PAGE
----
The Bank of Canada joined the list of global central bank surprises Wednesday, announcing an unexpected interest rate cut of 25 basis points, bringing the country’s benchmark borrowing rate to 0.75%.
Unexpected though the rate cut may have been, U.S. investors do not appear enthused because the reaction by Canada exchange traded funds in early Wednesday trading has been lethargic at best. Predictably, the CurrencyShares Canadian Dollar Trust (FXC) , which tracks the Canadian dollar’s movement against the U.S. dollar, is under some pressure. FXC is off 1.5% on volume that will likely top the three-month daily trailing average and is one of just eight ETFs to have touched new 52-week lows to this point in Wednesday’s session.
FXC’s new lows today actually have the loonie ETF trading at its lowest levels in nearly six years. The reaction by equity-based Canada ETFs has been more muted. For example, the iShares MSCI Canada ETF (EWC) , the largest U.S.-listed Canada ETF, is trading slightly higher today while the First Trust Canada AlphaDEX Fund (FCAN) , a smart beta spin on Canadian stocks, is up nearly 1%.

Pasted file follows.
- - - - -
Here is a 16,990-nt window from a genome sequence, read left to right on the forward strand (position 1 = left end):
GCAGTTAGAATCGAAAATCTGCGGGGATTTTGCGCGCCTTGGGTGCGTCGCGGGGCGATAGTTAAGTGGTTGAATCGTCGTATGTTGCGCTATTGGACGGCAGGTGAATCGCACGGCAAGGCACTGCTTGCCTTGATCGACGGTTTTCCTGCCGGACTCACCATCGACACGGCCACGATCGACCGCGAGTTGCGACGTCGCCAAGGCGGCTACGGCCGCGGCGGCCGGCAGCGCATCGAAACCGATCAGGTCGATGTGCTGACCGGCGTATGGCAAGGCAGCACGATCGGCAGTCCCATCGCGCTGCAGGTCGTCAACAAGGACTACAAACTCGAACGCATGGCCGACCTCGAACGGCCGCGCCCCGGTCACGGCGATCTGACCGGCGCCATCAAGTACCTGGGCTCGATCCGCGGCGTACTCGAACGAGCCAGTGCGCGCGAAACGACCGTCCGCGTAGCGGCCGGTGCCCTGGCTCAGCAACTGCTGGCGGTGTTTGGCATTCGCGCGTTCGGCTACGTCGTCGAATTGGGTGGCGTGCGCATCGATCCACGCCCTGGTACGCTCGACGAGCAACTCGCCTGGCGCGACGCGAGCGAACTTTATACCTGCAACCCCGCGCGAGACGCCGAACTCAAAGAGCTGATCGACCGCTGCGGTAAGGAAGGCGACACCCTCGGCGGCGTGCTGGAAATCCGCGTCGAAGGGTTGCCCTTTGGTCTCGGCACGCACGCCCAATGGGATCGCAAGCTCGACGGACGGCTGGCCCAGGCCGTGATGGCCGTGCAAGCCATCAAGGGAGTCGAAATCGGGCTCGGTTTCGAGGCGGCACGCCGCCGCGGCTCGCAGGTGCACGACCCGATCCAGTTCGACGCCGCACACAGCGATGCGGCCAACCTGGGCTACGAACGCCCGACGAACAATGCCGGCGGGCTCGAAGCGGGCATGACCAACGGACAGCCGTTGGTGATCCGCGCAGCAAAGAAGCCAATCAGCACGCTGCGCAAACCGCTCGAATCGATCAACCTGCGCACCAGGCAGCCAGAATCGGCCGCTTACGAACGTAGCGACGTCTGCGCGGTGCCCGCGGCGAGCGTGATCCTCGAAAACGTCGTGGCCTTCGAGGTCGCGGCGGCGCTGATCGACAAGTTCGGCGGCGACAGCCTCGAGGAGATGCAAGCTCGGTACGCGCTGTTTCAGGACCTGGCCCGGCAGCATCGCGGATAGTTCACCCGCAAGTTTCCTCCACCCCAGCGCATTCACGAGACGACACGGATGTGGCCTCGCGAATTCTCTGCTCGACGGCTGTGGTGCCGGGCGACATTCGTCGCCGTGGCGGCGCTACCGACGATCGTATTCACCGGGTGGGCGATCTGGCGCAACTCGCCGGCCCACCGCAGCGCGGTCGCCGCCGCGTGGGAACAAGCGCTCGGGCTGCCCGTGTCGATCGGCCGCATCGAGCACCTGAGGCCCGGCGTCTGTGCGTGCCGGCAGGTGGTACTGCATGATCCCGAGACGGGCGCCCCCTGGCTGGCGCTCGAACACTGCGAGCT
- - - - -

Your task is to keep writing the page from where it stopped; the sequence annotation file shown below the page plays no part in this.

The Bank of Canada cut rates in response to lower oil prices, which have plagued the loonie and Canadian stocks. With energy sector allocations of 22.6% and 29.6%, respectively, EWC and FCAN are levered to fluctuations in oil prices. [Cheap Oil Crimps Canada ETFs]
While near-term loonie weakness could lift Canadian stocks, neither EWC nor FCAN, or any U.S.-listed Canada ETF for that matter, is a currency hedged product. That means if the U.S. dollar remains persistently strong against its Canadian rival, investors’ returns in Canada ETFs will be eroded by loonie weakness and greenback strength.
Regardless of central bank action, there are other headwinds facing Canada ETFs. For example, some market observers believe sustained oil weakness could trigger dividend cuts in the energy sector. [Dangerous Days for Canadian Energy Dividends]
Additionally, the Canadian banking sector is also implementing structural changes, such as moving resources out of higher-profit areas and pulling back on international expansions. Canadian financials also look expensive on valuation. EWC allocates 37.1% of its weight to the financial services sector while FCAN has a weight of 13.9% to that sector.
iShares MSCI Canada ETF
The opinions and forecasts expressed herein are solely those of Tom Lydon, and may not actually come to pass. Mr. Lydon serves as an independent trustee of certain mutual funds and ETFs that are managed by Guggenheim Investments; however, any opinions or forecasts expressed herein are solely those of Mr. Lydon and not those of Guggenheim Funds, Guggenheim Investments, Guggenheim Specialized Products, LLC or any of their affiliates. Information on this site should not be used or construed as an offer to sell, a solicitation of an offer to buy, or a recommendation for any product.